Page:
Coping with Cancellations
Airlines typically can offset revenue losses for cancellations due to bad weather either by saving on fuel and salary costs or rerouting passengers on other flights, but this year’s revenue losses from the worst winter storm season in years might be too much for traditional measures.
At least one broker said the time may be right for airlines to consider crafting custom insurance programs to account for such devastating seasons.
For a good part of the country, including many parts of the Southeast, snow and ice storms have wreaked havoc on flight cancellations, with a mid-February storm being the worst of all. On Feb. 13, a snowstorm from Virginia to Maine caused airlines to scrub 7,561 U.S. flights, more than the 7,400 cancelled flights due to Hurricane Sandy, according to MasFlight, industry data tracker based in Bethesda, Md.
Roughly 100,000 flights have been canceled since Dec. 1, MasFlight said.
Just United, alone, the world’s second-largest airline, reported that it had cancelled 22,500 flights in January and February, 2014, according to Bloomberg. The airline’s completed regional flights was 87.1 percent, which was “an extraordinarily low level,” and almost 9 percentage points below its mainline operations, it reported.
And another potentially heavy snowfall was forecast for last weekend, from California to New England.
The sheer amount of cancellations this winter are likely straining airlines’ bottom lines, said Katie Connell, a spokeswoman for Airlines for America, a trade group for major U.S. airline companies.
“The airline industry’s fixed costs are high, therefore the majority of operating costs will still be incurred by airlines, even for canceled flights,” Connell wrote in an email. “If a flight is canceled due to weather, the only significant cost that the airline avoids is fuel; otherwise, it must still pay ownership costs for aircraft and ground equipment, maintenance costs and overhead and most crew costs. Extended storms and other sources of irregular operations are clear reminders of the industry’s operational and financial vulnerability to factors outside its control.”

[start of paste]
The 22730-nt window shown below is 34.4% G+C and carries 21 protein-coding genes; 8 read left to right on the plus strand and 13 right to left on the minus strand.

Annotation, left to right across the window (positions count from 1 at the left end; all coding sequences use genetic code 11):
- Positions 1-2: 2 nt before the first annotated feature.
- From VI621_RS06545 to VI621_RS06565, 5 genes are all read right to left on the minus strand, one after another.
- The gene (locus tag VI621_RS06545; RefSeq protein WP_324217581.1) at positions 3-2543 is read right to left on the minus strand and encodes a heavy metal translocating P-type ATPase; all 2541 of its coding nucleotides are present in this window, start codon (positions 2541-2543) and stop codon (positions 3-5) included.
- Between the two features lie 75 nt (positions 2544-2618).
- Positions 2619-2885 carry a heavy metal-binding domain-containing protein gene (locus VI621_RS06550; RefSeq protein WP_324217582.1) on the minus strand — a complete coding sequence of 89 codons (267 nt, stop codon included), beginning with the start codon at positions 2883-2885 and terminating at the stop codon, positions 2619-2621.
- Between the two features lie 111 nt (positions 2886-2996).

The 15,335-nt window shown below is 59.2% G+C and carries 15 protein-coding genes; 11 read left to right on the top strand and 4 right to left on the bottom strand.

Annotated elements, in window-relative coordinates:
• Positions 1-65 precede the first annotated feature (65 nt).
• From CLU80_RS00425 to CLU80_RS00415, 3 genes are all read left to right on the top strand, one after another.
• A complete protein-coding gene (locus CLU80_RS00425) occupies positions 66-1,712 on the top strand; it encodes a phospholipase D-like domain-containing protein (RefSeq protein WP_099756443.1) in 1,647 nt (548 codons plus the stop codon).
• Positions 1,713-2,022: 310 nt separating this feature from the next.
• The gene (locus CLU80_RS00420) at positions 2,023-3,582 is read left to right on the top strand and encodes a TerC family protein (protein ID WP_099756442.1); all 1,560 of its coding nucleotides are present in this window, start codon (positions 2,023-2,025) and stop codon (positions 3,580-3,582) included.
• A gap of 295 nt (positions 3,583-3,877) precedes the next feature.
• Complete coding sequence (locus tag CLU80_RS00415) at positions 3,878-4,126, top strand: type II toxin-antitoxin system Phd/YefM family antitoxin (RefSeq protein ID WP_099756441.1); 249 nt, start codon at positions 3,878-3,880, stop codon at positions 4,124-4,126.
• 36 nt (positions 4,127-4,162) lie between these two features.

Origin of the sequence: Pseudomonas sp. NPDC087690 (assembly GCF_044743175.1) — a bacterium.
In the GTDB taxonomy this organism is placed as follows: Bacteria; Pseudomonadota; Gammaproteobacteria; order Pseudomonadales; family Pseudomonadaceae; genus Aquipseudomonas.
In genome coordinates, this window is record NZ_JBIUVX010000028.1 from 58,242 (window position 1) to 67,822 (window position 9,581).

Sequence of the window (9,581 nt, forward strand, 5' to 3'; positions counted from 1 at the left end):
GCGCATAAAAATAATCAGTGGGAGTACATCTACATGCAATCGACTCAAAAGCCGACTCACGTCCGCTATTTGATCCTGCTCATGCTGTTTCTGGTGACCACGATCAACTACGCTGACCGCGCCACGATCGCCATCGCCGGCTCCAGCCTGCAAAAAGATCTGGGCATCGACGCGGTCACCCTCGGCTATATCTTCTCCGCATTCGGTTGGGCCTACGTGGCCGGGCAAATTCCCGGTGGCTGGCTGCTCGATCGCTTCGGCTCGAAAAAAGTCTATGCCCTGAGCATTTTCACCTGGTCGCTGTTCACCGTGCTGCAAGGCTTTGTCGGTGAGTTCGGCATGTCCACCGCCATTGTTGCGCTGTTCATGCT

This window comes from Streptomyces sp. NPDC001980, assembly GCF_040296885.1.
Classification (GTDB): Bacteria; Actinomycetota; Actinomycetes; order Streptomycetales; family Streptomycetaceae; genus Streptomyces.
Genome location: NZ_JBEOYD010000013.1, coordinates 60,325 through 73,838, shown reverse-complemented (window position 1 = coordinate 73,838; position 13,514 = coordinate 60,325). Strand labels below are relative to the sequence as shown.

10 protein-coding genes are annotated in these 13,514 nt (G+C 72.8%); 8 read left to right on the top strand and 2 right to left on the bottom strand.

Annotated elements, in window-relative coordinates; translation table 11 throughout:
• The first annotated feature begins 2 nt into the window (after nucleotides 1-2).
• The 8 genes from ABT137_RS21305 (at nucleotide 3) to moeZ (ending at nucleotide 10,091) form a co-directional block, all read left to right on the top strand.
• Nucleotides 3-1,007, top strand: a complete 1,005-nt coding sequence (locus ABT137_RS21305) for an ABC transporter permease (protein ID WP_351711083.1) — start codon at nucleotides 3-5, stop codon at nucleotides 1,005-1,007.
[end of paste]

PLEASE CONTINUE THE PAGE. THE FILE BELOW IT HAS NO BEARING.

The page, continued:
Bob Mann, an independent airline analyst and consultant who is principal of R.W. Mann & Co. Inc. in Port Washington, N.Y., said that two-thirds of costs — fuel and labor — are short-term variable costs, but that fixed charges are “unfortunately incurred.” Airlines just typically absorb those costs.
“I am not aware of any airline that has considered taking out business interruption insurance for weather-related disruptions; it is simply a part of the business,” Mann said.
Chuck Cederroth, managing director at Aon Risk Solutions’ aviation practice, said carriers would probably not want to insure airlines against cancellations because airlines have control over whether a flight will be canceled, particularly if they don’t want to risk being fined up to $27,500 for each passenger by the Federal Aviation Administration when passengers are stuck on a tarmac for hours.
“How could an insurance product work when the insured is the one who controls the trigger?” Cederroth asked. “I think it would be a product that insurance companies would probably have a hard time providing.”
But Brad Meinhardt, U.S. aviation practice leader, for Arthur J. Gallagher & Co., said now may be the best time for airlines — and insurance carriers — to think about crafting a specialized insurance program to cover fluke years like this one.
“I would be stunned if this subject hasn’t made its way up into the C-suites of major and mid-sized airlines,” Meinhardt said. “When these events happen, people tend to look over their shoulder and ask if there is a solution for such events.”
Airlines often hedge losses from unknown variables such as varying fuel costs or interest rate fluctuations using derivatives, but those tools may not be enough for severe winters such as this year’s, he said. While products like business interruption insurance may not be used for airlines, they could look at weather-related insurance products that have very specific triggers.
For example, airlines could designate a period of time for such a “tough winter policy,” say from the period of November to March, in which they can manage cancellations due to 10 days of heavy snowfall, Meinhardt said. That amount could be designated their retention in such a policy, and anything in excess of the designated snowfall days could be a defined benefit that a carrier could pay if the policy is triggered. Possibly, the trigger would be inches of snowfall. “Custom solutions are the idea,” he said.